One of the union allegations for which Bonner found probable cause concerned a comment that Albert Mason, the city’s legal counsel, allegedly made at an Aug. 1 bargaining session. The union said that Hardy told Mason he had attended a meeting with the mayor and his chief of staff on or about July 12 in which they discussed contract negotiations. The union alleges that Mason “advised Hardy that if Hardy had spoken to the mayor or spoke to the mayor in the future, he would file an unfair labor practice charge against the union.”
In another of the incidents, the union alleges that on or about July 11 and July 17, the city advised the union that if it filed for contract mediation with the Joint Labor Management Committee, that “the union would be going to the [Joint Labor Management Committee] without a contract, or words to that effect.”
The union also alleged that at an Aug. 21 bargaining session, the city told the union that if it filed the petition for mediation “the city’s funding authority would not fund, and the mayor would not support, a JLMC award that differed from the city’s current proposal.”
The union contended that in all those cases, the city “interfered with, restrained, and coerced employees in the free exercise of their rights” under the law, and in its July 11 and 17 comments, the city “has failed to bargain in good faith with the union by threatening to terminate [the contract] if the union filed a petition with the JLMC.”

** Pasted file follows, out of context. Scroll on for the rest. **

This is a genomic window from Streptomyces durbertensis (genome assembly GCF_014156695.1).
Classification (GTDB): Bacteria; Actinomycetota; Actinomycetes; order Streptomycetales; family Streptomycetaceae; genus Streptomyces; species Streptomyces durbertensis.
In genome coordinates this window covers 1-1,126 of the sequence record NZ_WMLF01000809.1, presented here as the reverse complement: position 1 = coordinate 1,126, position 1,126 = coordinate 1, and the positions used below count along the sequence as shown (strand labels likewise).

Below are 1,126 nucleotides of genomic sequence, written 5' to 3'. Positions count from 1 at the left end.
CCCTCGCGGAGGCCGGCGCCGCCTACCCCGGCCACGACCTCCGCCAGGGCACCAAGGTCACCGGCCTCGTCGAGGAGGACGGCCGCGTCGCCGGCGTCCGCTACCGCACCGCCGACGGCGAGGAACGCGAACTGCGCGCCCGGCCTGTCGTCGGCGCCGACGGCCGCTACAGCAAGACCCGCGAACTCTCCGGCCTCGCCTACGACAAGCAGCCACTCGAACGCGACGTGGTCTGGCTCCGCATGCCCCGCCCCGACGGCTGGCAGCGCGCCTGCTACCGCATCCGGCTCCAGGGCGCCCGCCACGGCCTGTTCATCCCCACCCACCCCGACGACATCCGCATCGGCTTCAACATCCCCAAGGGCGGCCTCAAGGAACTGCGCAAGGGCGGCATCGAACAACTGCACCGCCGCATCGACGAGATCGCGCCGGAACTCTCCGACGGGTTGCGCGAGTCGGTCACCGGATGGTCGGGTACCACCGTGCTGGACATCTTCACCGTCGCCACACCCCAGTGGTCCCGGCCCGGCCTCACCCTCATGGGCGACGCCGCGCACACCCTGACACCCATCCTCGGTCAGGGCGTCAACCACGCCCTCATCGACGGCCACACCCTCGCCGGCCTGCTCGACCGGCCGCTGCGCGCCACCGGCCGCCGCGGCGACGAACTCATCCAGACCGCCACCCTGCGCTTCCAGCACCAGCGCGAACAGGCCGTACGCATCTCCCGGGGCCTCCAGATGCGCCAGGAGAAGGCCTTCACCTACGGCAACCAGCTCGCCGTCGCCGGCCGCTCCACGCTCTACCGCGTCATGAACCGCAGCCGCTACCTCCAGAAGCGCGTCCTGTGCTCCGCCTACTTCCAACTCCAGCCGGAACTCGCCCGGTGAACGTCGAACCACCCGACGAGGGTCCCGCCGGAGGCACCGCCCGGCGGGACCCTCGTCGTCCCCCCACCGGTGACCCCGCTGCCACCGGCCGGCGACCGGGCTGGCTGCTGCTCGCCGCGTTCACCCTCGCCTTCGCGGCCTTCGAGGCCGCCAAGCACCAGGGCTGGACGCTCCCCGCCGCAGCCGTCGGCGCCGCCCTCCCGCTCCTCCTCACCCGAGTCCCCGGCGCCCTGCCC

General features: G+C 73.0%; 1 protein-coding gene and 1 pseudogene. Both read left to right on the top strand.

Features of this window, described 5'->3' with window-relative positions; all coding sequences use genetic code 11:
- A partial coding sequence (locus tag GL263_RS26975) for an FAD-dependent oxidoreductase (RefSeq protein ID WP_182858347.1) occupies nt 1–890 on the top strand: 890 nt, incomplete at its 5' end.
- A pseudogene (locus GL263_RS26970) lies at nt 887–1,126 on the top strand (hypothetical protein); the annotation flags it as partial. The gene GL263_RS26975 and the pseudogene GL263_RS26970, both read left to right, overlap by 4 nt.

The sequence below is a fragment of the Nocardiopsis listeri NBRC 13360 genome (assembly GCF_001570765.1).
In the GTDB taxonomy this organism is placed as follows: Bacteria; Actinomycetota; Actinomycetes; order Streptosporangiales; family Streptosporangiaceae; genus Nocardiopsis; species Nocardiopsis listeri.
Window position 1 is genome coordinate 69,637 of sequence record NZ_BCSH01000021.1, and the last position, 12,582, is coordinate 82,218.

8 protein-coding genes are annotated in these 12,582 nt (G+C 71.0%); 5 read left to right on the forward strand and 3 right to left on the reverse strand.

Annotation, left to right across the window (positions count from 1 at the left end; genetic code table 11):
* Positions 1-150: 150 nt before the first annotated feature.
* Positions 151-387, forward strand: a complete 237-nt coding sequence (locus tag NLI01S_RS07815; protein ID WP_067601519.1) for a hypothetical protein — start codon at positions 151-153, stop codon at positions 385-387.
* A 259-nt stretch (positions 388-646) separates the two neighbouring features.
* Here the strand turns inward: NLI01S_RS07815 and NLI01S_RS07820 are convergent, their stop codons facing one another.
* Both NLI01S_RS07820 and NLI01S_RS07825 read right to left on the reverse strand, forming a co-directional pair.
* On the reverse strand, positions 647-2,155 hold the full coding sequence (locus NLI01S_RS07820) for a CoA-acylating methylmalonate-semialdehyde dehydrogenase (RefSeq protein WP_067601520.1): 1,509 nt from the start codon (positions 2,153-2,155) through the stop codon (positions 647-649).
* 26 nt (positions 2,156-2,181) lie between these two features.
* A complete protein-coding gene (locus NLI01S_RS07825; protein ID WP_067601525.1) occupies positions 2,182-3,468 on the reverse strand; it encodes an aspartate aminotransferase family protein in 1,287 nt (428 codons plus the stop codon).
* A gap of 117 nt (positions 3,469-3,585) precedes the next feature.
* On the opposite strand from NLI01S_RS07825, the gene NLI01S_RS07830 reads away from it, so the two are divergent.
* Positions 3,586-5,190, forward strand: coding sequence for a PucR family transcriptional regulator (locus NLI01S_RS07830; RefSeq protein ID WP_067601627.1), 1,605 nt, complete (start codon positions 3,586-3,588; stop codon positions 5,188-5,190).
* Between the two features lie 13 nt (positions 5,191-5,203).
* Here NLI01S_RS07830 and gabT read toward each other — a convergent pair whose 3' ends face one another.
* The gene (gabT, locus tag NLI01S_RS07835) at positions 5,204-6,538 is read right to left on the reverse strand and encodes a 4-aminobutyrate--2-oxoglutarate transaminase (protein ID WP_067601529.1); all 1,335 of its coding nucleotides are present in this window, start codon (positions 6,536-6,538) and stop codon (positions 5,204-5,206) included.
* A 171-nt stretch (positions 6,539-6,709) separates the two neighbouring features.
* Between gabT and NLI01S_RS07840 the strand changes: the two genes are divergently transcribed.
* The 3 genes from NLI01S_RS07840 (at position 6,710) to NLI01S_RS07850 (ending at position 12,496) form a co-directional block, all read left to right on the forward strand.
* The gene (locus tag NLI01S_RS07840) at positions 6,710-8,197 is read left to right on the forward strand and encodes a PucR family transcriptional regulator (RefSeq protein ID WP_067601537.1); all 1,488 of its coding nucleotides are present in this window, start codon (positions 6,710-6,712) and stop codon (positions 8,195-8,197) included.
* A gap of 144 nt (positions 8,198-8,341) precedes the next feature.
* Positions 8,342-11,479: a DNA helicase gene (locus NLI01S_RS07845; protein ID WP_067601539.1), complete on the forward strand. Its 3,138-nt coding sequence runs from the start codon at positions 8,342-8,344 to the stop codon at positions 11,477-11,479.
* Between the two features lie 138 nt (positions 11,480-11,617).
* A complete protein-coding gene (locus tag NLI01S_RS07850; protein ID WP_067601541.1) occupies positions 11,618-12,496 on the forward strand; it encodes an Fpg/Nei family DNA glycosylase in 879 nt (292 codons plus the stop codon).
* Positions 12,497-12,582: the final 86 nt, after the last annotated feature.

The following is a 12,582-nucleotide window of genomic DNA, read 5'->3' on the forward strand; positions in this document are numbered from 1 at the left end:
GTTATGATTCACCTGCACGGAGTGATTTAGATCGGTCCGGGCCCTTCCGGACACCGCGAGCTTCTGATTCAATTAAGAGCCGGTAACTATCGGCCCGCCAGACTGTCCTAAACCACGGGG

One of the charges for which Crystal found probable cause concerns a discussion that the union alleges DeMaria had at the Ferry Street Fire Station on or about Oct. 12 with six union members and without any representatives of the bargaining committee present.
The union said that through statements the mayor allegedly made to those union members — including that “the union leadership is unreasonable, especially Hardy”— the city had “interfered with, restrained, and coerced employees in the free exercise of their rights” and had “bypassed the union by dealing directly with unit members over wages,” also in violation of the law.